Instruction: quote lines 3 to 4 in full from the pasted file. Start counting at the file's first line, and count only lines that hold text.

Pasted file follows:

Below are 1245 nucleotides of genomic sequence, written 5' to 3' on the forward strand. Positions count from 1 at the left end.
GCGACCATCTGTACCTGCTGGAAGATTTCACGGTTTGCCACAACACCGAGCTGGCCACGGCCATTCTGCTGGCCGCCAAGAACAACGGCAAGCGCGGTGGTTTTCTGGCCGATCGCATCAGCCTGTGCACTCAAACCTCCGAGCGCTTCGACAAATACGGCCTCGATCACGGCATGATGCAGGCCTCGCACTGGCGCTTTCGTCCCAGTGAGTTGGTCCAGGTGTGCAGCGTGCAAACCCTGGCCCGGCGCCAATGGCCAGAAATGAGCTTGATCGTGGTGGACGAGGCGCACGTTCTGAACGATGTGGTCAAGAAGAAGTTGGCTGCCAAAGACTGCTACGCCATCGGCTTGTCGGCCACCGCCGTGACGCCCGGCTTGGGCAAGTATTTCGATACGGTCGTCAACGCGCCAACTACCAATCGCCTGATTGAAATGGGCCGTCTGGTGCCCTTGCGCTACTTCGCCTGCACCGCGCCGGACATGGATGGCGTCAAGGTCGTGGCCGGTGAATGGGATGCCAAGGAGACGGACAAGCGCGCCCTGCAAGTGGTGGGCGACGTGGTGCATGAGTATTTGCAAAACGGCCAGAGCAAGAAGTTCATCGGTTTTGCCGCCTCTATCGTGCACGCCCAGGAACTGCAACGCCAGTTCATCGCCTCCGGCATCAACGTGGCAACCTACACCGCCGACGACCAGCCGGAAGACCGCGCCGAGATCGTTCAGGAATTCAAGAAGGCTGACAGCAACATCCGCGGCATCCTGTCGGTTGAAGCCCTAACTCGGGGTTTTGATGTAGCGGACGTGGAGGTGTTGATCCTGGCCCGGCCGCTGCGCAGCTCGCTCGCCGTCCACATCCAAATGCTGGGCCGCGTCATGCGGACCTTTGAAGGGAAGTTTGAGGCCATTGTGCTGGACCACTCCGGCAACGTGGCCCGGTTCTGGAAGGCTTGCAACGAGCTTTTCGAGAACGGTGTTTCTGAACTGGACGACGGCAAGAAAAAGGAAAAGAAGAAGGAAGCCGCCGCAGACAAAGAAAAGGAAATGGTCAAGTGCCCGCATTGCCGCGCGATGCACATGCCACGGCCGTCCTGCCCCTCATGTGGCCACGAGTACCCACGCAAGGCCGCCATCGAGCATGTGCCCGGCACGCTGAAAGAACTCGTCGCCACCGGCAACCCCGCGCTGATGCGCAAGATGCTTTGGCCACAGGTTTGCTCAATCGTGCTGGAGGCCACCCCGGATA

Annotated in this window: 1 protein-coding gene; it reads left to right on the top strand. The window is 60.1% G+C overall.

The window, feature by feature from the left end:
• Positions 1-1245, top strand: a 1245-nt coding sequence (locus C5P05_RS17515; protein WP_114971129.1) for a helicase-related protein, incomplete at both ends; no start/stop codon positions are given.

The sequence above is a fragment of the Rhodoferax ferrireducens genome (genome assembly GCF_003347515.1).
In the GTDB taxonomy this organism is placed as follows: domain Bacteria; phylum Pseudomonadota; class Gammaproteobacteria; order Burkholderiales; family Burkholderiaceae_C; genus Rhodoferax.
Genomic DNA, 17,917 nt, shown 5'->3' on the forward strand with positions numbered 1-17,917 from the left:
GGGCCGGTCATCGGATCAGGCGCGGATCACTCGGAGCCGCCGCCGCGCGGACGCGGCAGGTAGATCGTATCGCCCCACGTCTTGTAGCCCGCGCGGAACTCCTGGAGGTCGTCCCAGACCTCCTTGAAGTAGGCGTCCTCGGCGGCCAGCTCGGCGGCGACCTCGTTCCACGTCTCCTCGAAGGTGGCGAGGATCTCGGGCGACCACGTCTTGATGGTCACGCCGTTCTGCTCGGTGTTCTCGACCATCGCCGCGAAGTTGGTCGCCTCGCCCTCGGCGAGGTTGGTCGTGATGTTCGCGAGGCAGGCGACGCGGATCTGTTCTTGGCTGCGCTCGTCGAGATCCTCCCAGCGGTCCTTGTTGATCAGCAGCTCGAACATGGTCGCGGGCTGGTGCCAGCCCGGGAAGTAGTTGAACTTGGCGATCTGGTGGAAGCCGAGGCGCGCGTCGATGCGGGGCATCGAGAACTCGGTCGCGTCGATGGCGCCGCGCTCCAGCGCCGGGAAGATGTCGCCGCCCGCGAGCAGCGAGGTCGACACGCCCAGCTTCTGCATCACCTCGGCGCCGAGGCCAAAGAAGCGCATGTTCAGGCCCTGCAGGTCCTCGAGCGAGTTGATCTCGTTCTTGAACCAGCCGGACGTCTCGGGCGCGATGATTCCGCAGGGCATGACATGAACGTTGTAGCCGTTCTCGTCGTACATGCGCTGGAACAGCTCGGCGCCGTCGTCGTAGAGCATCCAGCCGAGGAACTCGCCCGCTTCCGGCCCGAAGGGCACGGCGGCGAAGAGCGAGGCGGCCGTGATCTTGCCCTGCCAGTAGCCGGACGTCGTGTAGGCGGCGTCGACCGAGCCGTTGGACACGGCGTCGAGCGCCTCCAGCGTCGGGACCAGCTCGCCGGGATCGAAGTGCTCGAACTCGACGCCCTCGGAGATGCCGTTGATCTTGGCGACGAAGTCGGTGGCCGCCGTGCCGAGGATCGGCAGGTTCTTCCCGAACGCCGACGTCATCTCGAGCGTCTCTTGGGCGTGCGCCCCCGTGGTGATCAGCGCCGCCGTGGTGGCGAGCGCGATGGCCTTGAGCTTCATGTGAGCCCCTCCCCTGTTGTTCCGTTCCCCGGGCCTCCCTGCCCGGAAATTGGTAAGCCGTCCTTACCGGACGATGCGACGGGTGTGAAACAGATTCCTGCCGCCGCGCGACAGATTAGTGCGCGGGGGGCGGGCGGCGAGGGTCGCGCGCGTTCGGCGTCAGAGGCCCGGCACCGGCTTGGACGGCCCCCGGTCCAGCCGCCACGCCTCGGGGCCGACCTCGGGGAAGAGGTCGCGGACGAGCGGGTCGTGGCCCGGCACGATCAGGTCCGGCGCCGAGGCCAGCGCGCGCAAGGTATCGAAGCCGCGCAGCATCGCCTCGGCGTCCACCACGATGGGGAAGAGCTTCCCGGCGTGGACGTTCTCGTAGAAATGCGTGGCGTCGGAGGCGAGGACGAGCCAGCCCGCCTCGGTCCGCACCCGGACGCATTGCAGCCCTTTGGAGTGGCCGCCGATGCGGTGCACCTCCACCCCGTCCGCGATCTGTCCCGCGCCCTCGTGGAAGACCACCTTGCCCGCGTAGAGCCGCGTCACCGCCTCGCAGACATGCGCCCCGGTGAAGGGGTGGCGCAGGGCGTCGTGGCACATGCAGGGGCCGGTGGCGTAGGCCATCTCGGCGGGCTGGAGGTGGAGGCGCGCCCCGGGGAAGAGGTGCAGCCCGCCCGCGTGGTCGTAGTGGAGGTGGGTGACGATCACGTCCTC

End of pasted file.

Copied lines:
Annotated in this window: 1 protein-coding gene; it reads left to right on the top strand. The window is 60.1% G+C overall.

The window, feature by feature from the left end: